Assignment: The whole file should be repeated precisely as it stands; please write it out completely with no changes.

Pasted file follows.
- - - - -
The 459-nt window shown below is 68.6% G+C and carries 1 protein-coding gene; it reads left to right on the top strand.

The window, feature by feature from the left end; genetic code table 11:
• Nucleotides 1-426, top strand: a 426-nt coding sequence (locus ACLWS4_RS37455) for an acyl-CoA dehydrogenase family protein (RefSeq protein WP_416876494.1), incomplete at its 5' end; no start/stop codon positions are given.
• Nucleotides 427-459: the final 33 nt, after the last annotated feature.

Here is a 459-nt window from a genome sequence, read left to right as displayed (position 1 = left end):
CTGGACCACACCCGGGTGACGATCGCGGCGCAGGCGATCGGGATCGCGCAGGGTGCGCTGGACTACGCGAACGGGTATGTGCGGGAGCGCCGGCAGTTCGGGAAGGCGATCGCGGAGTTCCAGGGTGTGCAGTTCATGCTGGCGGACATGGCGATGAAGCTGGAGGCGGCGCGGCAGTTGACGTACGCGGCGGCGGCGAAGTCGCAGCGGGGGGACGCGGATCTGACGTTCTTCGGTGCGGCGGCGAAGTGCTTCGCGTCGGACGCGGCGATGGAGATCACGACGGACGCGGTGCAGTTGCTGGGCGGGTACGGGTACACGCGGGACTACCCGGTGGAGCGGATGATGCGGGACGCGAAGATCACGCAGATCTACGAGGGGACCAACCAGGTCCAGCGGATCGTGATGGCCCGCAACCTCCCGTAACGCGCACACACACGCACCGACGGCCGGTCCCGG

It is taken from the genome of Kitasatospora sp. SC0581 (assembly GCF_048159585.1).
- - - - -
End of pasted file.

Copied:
The 459-nt window shown below is 68.6% G+C and carries 1 protein-coding gene; it reads left to right on the top strand.

The window, feature by feature from the left end; genetic code table 11:
• Nucleotides 1-426, top strand: a 426-nt coding sequence (locus ACLWS4_RS37455) for an acyl-CoA dehydrogenase family protein (RefSeq protein WP_416876494.1), incomplete at its 5' end; no start/stop codon positions are given.
• Nucleotides 427-459: the final 33 nt, after the last annotated feature.

Here is a 459-nt window from a genome sequence, read left to right as displayed (position 1 = left end):
CTGGACCACACCCGGGTGACGATCGCGGCGCAGGCGATCGGGATCGCGCAGGGTGCGCTGGACTACGCGAACGGGTATGTGCGGGAGCGCCGGCAGTTCGGGAAGGCGATCGCGGAGTTCCAGGGTGTGCAGTTCATGCTGGCGGACATGGCGATGAAGCTGGAGGCGGCGCGGCAGTTGACGTACGCGGCGGCGGCGAAGTCGCAGCGGGGGGACGCGGATCTGACGTTCTTCGGTGCGGCGGCGAAGTGCTTCGCGTCGGACGCGGCGATGGAGATCACGACGGACGCGGTGCAGTTGCTGGGCGGGTACGGGTACACGCGGGACTACCCGGTGGAGCGGATGATGCGGGACGCGAAGATCACGCAGATCTACGAGGGGACCAACCAGGTCCAGCGGATCGTGATGGCCCGCAACCTCCCGTAACGCGCACACACACGCACCGACGGCCGGTCCCGG

It is taken from the genome of Kitasatospora sp. SC0581 (assembly GCF_048159585.1).